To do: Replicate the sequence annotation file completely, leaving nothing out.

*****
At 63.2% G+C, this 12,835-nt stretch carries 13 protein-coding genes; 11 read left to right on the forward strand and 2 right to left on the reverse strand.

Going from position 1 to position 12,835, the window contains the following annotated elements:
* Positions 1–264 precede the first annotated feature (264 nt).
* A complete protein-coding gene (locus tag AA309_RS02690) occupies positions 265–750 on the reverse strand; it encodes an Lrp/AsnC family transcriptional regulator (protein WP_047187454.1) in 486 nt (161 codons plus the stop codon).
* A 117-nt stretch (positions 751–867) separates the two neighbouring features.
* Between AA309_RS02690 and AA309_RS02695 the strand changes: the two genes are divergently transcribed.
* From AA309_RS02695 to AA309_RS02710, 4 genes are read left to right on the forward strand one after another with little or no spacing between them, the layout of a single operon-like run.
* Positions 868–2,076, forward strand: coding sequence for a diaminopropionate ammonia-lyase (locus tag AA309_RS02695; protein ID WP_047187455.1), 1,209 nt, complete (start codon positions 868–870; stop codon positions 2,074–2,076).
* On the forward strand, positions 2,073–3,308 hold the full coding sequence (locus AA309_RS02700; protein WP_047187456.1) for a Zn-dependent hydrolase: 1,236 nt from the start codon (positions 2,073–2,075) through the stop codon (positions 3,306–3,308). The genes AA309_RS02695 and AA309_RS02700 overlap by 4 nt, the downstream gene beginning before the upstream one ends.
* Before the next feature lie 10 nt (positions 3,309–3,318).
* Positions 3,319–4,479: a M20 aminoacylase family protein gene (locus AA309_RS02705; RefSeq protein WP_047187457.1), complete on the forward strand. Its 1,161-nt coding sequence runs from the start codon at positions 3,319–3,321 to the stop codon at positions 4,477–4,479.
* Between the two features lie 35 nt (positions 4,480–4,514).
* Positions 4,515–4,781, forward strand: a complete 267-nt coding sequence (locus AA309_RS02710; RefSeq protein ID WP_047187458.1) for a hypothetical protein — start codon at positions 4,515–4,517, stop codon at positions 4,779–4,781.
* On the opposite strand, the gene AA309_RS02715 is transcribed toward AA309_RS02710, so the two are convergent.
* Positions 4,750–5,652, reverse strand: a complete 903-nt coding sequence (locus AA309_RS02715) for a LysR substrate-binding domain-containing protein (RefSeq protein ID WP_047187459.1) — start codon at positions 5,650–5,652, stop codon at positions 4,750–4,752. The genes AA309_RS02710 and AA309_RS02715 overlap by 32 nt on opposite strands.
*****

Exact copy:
At 63.2% G+C, this 12,835-nt stretch carries 13 protein-coding genes; 11 read left to right on the forward strand and 2 right to left on the reverse strand.

Going from position 1 to position 12,835, the window contains the following annotated elements:
* Positions 1–264 precede the first annotated feature (264 nt).
* A complete protein-coding gene (locus tag AA309_RS02690) occupies positions 265–750 on the reverse strand; it encodes an Lrp/AsnC family transcriptional regulator (protein WP_047187454.1) in 486 nt (161 codons plus the stop codon).
* A 117-nt stretch (positions 751–867) separates the two neighbouring features.
* Between AA309_RS02690 and AA309_RS02695 the strand changes: the two genes are divergently transcribed.
* From AA309_RS02695 to AA309_RS02710, 4 genes are read left to right on the forward strand one after another with little or no spacing between them, the layout of a single operon-like run.
* Positions 868–2,076, forward strand: coding sequence for a diaminopropionate ammonia-lyase (locus tag AA309_RS02695; protein ID WP_047187455.1), 1,209 nt, complete (start codon positions 868–870; stop codon positions 2,074–2,076).
* On the forward strand, positions 2,073–3,308 hold the full coding sequence (locus AA309_RS02700; protein WP_047187456.1) for a Zn-dependent hydrolase: 1,236 nt from the start codon (positions 2,073–2,075) through the stop codon (positions 3,306–3,308). The genes AA309_RS02695 and AA309_RS02700 overlap by 4 nt, the downstream gene beginning before the upstream one ends.
* Before the next feature lie 10 nt (positions 3,309–3,318).
* Positions 3,319–4,479: a M20 aminoacylase family protein gene (locus AA309_RS02705; RefSeq protein WP_047187457.1), complete on the forward strand. Its 1,161-nt coding sequence runs from the start codon at positions 3,319–3,321 to the stop codon at positions 4,477–4,479.
* Between the two features lie 35 nt (positions 4,480–4,514).
* Positions 4,515–4,781, forward strand: a complete 267-nt coding sequence (locus AA309_RS02710; RefSeq protein ID WP_047187458.1) for a hypothetical protein — start codon at positions 4,515–4,517, stop codon at positions 4,779–4,781.
* On the opposite strand, the gene AA309_RS02715 is transcribed toward AA309_RS02710, so the two are convergent.
* Positions 4,750–5,652, reverse strand: a complete 903-nt coding sequence (locus AA309_RS02715) for a LysR substrate-binding domain-containing protein (RefSeq protein ID WP_047187459.1) — start codon at positions 5,650–5,652, stop codon at positions 4,750–4,752. The genes AA309_RS02710 and AA309_RS02715 overlap by 32 nt on opposite strands.